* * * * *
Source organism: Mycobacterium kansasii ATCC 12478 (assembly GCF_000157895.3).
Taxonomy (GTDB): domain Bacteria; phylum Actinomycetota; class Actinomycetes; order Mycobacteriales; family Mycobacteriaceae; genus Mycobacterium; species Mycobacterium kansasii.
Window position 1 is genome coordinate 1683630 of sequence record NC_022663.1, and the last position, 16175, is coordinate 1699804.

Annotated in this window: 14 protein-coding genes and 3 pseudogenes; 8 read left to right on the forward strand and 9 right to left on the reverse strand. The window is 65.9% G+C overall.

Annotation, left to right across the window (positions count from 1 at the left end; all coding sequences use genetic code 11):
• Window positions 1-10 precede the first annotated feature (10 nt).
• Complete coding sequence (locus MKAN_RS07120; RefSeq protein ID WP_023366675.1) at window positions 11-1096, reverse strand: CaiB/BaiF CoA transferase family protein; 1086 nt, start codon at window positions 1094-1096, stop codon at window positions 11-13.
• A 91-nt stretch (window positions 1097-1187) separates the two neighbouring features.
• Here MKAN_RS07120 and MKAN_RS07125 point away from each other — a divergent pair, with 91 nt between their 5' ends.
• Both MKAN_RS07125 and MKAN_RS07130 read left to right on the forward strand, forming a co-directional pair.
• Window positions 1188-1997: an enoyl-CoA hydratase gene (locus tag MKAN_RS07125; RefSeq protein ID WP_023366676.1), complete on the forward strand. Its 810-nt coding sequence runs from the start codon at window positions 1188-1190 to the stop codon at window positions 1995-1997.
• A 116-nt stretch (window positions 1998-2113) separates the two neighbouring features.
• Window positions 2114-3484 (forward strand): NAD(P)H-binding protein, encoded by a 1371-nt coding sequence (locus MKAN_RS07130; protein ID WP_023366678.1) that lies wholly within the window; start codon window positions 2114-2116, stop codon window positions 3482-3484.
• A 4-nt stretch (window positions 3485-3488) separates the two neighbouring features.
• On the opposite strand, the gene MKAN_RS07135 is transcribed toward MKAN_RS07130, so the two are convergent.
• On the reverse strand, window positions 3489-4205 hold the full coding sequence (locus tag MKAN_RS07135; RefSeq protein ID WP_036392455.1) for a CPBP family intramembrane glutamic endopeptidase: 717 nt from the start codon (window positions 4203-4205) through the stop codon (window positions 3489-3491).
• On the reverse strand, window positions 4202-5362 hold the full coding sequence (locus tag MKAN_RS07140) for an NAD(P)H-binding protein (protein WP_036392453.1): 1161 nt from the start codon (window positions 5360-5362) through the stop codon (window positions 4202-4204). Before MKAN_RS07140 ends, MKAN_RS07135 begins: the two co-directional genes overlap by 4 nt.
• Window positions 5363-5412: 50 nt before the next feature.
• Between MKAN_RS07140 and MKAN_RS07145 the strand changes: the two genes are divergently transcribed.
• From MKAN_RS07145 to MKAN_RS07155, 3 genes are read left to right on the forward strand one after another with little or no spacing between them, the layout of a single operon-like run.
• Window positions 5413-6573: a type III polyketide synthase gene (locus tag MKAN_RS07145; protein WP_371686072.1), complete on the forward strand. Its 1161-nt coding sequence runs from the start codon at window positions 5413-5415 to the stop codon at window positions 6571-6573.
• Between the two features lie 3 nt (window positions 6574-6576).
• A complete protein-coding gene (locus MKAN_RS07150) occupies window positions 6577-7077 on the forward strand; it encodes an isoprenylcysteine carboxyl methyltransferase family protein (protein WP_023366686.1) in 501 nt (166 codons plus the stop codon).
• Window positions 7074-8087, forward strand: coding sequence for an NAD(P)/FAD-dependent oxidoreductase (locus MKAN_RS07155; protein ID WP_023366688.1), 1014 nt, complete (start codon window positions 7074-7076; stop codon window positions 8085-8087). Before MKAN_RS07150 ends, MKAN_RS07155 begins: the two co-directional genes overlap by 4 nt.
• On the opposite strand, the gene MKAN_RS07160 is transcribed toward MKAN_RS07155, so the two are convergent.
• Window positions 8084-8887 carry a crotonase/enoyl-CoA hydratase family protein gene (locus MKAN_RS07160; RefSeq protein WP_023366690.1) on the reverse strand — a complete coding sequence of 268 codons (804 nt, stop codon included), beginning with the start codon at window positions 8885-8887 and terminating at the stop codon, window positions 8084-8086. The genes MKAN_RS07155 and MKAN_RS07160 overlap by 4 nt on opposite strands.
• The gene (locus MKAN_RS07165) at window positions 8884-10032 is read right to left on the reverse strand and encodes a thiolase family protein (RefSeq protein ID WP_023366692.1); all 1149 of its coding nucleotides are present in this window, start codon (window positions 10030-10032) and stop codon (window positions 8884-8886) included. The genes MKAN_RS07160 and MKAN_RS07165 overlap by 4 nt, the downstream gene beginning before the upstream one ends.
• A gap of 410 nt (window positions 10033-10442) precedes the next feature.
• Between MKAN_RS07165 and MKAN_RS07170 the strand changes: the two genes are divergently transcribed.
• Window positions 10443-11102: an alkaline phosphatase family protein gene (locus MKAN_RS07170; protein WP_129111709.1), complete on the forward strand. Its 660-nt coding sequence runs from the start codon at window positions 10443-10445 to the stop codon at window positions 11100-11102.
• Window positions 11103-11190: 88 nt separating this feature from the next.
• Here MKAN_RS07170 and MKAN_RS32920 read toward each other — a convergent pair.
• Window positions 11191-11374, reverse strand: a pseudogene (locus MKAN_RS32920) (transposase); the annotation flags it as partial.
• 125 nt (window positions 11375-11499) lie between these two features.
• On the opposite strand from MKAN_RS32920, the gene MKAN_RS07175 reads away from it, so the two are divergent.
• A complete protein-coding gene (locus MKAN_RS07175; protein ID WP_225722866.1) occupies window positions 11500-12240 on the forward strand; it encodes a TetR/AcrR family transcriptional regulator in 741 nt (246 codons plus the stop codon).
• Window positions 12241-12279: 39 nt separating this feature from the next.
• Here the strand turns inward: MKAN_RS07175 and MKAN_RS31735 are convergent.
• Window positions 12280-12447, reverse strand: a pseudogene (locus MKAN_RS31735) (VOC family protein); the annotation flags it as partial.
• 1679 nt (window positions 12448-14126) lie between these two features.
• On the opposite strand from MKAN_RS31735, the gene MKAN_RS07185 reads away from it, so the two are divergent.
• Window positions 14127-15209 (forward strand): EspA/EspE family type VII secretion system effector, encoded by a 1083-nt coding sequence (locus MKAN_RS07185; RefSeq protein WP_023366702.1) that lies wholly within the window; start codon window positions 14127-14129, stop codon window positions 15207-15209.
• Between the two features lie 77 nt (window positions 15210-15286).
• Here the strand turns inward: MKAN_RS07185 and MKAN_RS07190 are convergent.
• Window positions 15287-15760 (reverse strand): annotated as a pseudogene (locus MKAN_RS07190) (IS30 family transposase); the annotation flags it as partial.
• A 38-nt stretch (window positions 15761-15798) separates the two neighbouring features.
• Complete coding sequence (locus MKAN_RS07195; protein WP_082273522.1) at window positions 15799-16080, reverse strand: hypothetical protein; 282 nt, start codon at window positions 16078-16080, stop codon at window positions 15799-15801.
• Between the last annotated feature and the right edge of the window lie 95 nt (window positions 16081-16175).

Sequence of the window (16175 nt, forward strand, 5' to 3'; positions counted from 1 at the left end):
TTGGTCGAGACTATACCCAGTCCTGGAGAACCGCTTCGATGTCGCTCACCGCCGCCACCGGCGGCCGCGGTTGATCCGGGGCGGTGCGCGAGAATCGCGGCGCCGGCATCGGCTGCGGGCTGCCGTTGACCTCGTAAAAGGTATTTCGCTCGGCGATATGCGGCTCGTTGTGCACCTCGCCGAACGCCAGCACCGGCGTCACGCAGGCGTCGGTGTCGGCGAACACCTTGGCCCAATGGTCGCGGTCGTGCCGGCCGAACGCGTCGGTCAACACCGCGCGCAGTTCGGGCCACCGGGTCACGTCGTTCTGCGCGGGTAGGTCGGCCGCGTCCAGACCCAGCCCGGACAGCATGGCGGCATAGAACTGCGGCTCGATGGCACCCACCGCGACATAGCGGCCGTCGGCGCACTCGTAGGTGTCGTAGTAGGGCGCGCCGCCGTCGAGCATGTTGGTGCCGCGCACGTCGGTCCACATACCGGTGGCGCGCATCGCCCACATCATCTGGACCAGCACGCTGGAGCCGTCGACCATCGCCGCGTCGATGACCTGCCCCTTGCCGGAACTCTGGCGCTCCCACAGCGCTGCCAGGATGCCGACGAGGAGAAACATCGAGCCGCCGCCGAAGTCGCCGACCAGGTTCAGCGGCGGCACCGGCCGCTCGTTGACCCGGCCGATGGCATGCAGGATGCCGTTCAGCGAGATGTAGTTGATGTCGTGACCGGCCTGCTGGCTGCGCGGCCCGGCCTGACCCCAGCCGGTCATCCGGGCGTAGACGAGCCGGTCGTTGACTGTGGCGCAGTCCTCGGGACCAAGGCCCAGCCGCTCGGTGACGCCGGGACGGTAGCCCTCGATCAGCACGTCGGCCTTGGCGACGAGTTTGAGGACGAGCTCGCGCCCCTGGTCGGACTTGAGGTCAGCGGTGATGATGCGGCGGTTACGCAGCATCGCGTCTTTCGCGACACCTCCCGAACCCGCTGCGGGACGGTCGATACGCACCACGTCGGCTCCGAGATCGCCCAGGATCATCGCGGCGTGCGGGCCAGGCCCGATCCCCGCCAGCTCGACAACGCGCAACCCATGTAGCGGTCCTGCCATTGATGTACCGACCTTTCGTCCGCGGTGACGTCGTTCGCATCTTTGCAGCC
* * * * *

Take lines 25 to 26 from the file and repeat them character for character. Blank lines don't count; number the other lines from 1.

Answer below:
• On the opposite strand, the gene MKAN_RS07160 is transcribed toward MKAN_RS07155, so the two are convergent.
• Window positions 8084-8887 carry a crotonase/enoyl-CoA hydratase family protein gene (locus MKAN_RS07160; RefSeq protein WP_023366690.1) on the reverse strand — a complete coding sequence of 268 codons (804 nt, stop codon included), beginning with the start codon at window positions 8885-8887 and terminating at the stop codon, window positions 8084-8086. The genes MKAN_RS07155 and MKAN_RS07160 overlap by 4 nt on opposite strands.